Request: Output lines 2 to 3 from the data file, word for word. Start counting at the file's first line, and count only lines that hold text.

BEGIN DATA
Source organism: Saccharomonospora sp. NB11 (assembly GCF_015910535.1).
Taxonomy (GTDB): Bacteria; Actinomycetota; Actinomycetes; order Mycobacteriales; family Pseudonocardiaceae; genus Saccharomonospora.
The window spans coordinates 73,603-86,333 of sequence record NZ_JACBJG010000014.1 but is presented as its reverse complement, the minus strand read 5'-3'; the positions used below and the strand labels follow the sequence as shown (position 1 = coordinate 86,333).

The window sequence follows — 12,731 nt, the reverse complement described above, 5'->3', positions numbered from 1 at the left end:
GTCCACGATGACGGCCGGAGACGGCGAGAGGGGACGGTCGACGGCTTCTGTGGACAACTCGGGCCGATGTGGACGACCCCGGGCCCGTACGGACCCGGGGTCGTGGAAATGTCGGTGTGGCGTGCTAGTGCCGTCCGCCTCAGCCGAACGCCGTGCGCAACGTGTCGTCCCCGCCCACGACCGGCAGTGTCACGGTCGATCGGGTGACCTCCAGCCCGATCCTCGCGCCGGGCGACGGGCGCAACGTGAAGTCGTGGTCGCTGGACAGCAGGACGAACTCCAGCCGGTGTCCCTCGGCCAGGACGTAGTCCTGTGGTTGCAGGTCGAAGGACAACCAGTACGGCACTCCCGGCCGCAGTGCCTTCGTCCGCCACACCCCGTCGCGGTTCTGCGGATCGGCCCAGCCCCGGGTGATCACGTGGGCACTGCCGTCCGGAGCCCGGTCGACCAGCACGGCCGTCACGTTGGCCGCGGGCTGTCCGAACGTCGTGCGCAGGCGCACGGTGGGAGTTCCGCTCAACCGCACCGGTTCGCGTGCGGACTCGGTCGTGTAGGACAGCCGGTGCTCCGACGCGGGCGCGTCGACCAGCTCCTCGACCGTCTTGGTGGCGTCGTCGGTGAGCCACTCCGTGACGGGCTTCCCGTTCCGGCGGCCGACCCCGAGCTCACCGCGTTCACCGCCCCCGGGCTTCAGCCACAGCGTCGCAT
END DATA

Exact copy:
Taxonomy (GTDB): Bacteria; Actinomycetota; Actinomycetes; order Mycobacteriales; family Pseudonocardiaceae; genus Saccharomonospora.
The window spans coordinates 73,603-86,333 of sequence record NZ_JACBJG010000014.1 but is presented as its reverse complement, the minus strand read 5'-3'; the positions used below and the strand labels follow the sequence as shown (position 1 = coordinate 86,333).